Tribpedia: Cancer Prevention And Research Institute Of Texas (CPRIT)

The Cancer Prevention and Research Institute of Texas, or CPRIT, was created after Texans approved Proposition 15, a constitutional amendment passed in 2007 authorizing the state to issue bonds to fund cancer research and prevention. It was empowered to spend as much as $3 billion over 10 years, making it the second-largest taxpayer-funded cancer research organization in the country.

The ...

Former Cancer Agency Official Found Not Guilty

Former CPRIT executive Jerry Cobbs sits inside the 147th District Court with attorneys Jenny Brevorka and Rusty Hardin before opening arguments in his trial on Aug. 18, 2015.
Former CPRIT executive Jerry Cobbs sits inside the 147th District Court with attorneys Jenny Brevorka and Rusty Hardin before opening arguments in his trial on Aug. 18, 2015.

A former high-ranking official with the Cancer Prevention and Research Institute of Texas was found not guilty Tuesday by a 12-member jury in Austin. He had been accused of deceiving colleagues in order to secure an $11 million grant for a biotechnology firm.

Former CPRIT executive Jerry Cobbs sits inside the 147th District Court with attorneys Jenny Brevorka and Rusty Hardin before opening arguments in his trial on Aug. 18, 2015.
Former CPRIT executive Jerry Cobbs sits inside the 147th District Court with attorneys Jenny Brevorka and Rusty Hardin before opening arguments in his trial on Aug. 18, 2015.

Prosecutor: State Cancer Official Deceived Agency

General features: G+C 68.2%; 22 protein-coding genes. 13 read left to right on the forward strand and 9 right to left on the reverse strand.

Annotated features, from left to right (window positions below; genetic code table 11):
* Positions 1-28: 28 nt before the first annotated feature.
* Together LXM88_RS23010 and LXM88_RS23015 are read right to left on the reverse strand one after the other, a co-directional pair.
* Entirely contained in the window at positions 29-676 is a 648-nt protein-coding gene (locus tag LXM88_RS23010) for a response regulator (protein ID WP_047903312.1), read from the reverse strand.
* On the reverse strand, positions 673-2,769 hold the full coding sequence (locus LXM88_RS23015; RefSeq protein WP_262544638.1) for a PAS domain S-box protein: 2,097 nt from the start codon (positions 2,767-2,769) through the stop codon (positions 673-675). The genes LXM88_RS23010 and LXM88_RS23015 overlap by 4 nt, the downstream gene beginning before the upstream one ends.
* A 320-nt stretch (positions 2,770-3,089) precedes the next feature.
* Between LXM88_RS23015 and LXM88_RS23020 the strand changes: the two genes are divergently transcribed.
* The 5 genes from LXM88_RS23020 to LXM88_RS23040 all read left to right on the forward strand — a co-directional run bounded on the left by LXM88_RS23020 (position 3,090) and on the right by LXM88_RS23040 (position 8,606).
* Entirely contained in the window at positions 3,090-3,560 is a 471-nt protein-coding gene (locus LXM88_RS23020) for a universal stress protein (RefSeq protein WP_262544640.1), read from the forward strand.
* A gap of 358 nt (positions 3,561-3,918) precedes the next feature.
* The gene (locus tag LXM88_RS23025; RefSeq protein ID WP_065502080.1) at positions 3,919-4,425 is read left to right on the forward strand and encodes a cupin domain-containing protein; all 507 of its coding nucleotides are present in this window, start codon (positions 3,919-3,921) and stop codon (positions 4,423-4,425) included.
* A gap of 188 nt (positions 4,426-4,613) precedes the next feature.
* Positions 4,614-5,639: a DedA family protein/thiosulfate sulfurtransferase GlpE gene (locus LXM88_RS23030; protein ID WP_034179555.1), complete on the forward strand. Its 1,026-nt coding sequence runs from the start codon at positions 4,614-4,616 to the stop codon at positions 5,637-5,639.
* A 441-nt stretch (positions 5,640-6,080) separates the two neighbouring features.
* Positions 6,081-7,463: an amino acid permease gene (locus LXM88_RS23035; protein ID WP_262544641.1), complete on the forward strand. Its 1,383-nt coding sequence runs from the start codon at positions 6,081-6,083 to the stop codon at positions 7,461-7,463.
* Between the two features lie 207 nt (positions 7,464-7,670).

A Travis County prosecutor on Tuesday asked a jury to convict Jerry Cobbs, a former high-ranking official with the Cancer Prevention and Research Institute of Texas, of securing an $11 million grant for a biotechnology firm “by fraud.”

Sen. Charles Schwertner R-Georgetown, at a February Texas Tribune event.
Sen. Charles Schwertner R-Georgetown, at a February Texas Tribune event.

HHS Committee Releases Interim Recommendations

The Senate Committee on Health and Human Services released a series of recommendations late Monday for the 2015 legislative session. Among those recommendations: a push to renew the "transformational" Medicaid waiver that, among other things, helps reimburse hospitals for the emergency care they provide to the uninsured.

Donna Fehl, right, and Lilia Avila, left, of the Rose unload and set up a mobile mamogram machine at a clinic in Port Arthur, Texas, Monday, November 11, 2013.
Donna Fehl, right, and Lilia Avila, left, of the Rose unload and set up a mobile mamogram machine at a clinic in Port Arthur, Texas, Monday, November 11, 2013.

With Moratorium Lifted, CPRIT Looks Toward Its Future

More than 10 months after state leaders halted grant operations at the Cancer Prevention and Research Institute of Texas amid allegations of cronyism and misspent money, the state’s $3 billion enterprise is getting back to the business of fighting cancer — with restructured leadership.

CPRIT Operations Moratorium Lifted Following Reforms

Following months of reform, Gov. Rick Perry, Lt. Gov. David Dewhurst and House Speaker Joe Strauss announced the end of a December 2012 moratorium on the Cancer Prevention and Research Institute of Texas that halted its grant operations and contract work.